What has survived?

I suppose there are places where gardeners are basking in sunshine, surrounded by daffodils and lambs, but in central Scotland, spring is different.Yet, unless I pull myself together and brave the sleet, the slugs will beat me to the new growth. Do slugs not feel the cold? It would appear not, looking at what they have already done to the scillas:But I’ve beaten them to the delphiniums and most of the primulas, so that’s one triumph.

This is the time of year when the wise gardener notes what has succumbed to frost, damp, rabbits, deer, pestilence and mice, and resolves never to plant such vulnerable stuff again. Every year I vow not to buy any delosperma – they are pure slug food, and what the slugs don’t digest, the damp kills. And every year my resolve weakens, with the inevitable result:But let’s look on the bright side…..cushion saxifrages. Invulnerable, reliable, and giving colour just when you need it most. S ‘Mary Golds‘ – which I note cost less than the wretched delosperma, and has survived the worst that winter threw at it.The other great survivor, alas, is moss.  In fact, moss grows happily all winter, along with many other undesirable things, such as nettle roots, ground elder, and nameless horrors with white roots. But moss has the irritating habit of draping itself over plants like a cold wet face cloth, and has to be picked out, a thread at a time. This is supposed to be a patch of fragrant wild thyme, spreading merrily over the stones:And it WILL be. I refuse to be beaten by something so primitive it doesn’t even have flowers……

Meanwhile, the primulas are coming into growth. Once they start, they expand exponentially, sucking up every scrap of moisture and pouring it into producing leaves and flowers. These are p.japonica ‘Miller’s Crimson’. I have problems with the japonicas, as they simply curl up and die in my soil. But stuck into cracks between stones and lapped by water, this bunch do just fine. It’s not how it’s supposed to be.I’ve had enough of the Scottish climate and I’m seeking the sun for a week. So, (I hope) the next post will have blue skies and colour…..


11 thoughts on “What has survived?

  1. Don’t let the moss and slugs get you down 🙂
    Didn’t some precocious little girl sing about the sun. I think she said it will come out tommorrow…. or maybe the next day.
    Enjoy your holiday, Cat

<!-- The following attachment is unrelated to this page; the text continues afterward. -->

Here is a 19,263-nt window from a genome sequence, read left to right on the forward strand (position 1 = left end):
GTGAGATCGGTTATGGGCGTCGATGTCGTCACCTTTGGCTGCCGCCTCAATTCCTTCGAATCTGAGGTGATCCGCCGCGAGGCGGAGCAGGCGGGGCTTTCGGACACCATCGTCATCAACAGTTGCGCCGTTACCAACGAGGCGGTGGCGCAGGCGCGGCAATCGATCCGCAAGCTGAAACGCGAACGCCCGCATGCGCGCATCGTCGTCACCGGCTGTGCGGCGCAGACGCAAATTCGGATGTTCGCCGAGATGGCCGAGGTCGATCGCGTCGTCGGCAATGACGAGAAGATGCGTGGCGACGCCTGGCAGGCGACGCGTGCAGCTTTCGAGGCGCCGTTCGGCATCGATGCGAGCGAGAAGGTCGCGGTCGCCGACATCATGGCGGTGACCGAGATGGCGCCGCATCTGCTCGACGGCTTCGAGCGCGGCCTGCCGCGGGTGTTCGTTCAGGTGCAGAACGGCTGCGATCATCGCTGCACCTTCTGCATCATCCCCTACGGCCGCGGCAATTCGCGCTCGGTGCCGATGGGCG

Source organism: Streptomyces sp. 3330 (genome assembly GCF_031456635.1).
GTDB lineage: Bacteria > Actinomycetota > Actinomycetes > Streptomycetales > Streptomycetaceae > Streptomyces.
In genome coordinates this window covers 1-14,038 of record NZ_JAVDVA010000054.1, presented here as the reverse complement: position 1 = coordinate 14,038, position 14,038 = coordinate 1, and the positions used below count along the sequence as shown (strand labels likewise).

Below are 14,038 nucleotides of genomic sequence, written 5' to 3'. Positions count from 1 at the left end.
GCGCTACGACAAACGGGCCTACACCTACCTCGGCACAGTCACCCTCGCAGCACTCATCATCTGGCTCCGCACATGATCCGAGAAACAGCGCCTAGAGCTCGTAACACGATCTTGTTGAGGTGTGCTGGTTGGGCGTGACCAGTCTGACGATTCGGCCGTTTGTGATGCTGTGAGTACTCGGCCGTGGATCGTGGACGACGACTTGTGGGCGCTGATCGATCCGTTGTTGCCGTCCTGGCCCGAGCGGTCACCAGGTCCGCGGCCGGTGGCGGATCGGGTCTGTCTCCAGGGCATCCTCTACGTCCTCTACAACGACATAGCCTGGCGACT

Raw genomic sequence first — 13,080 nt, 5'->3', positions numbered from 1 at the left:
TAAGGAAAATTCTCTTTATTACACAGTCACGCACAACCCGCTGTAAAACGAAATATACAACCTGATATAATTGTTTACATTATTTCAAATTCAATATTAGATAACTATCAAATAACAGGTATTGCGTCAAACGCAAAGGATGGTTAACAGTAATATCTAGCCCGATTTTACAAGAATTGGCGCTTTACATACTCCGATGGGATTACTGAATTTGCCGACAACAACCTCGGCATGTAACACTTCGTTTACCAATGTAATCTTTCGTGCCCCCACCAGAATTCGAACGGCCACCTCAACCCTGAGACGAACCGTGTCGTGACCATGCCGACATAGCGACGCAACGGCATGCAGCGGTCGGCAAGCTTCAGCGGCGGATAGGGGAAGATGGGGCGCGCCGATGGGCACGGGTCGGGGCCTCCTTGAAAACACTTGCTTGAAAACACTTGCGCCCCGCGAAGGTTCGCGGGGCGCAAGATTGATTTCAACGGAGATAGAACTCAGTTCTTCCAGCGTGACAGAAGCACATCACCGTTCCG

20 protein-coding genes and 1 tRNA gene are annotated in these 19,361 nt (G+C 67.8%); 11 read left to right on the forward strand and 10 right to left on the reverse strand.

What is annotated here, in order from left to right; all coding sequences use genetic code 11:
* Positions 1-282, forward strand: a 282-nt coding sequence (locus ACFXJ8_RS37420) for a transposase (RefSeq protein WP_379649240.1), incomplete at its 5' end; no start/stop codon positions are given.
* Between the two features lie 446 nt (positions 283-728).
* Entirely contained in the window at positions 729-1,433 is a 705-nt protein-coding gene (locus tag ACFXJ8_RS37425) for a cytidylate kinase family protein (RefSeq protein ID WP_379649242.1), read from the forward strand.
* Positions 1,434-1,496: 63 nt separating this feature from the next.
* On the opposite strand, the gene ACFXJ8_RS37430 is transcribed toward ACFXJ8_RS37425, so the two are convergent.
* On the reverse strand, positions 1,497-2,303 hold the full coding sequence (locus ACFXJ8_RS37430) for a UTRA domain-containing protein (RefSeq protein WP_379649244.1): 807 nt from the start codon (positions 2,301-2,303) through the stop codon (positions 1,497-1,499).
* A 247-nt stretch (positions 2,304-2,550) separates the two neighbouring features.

2. Well, no lambs or daffodils here, but definitely bask-able sunshine, which is the sorest point, I take it. Hope your vacation offers you plenty of blue sky and to spare. Delosperma doesn’t overwinter for me in New Mexico, either (too much dry/cold/neighbor’s cat), and I’ll probably plant more, too. Gorgeous saxifrage.

  3. Your Spring looks rather wintery… Except for that nice cushion of saxifraga.
    Consider that slugs are something so primitive they don’t even have bones, and they are actually some shellfish that menage to live out of water. Are you still of the idea of serving them crunchy delosperma salads?
    I have the sunshine here, some daffs are ready to bloom, we are having some drought issues already but I can disguise Mina and Rudy like lambs (they’ll need some long ears and some white paint)… Are you coming over for a week? I’d just need a couple of hands more here…

  4. Hope you’re having a good holiday, ready to do battle with the slugs when you return, such a shame about your scillas. Enjoy the sunshine!

  5. Interesting post — thank you for sharing spring in your part of the world. Our spring looks like it’s going to be as mild as this year’s winter. Enjoy your escape to the sun!

  6. Tell you what I’ll swap some of my sun for some of your water 😉

    Maybe I’m a bit wierd but I love moss. So green and healthy and sproingy underfoot. If the moss loves it that much maybe it’s too damp for thyme?

  7. I’m with Libby – I love moss too but then it doesn’t do the wet face cloth thing down here. And thanks for the reminder re Miller’s Crimson which I used to have in my old garden. Enjoy the sun Mr K.

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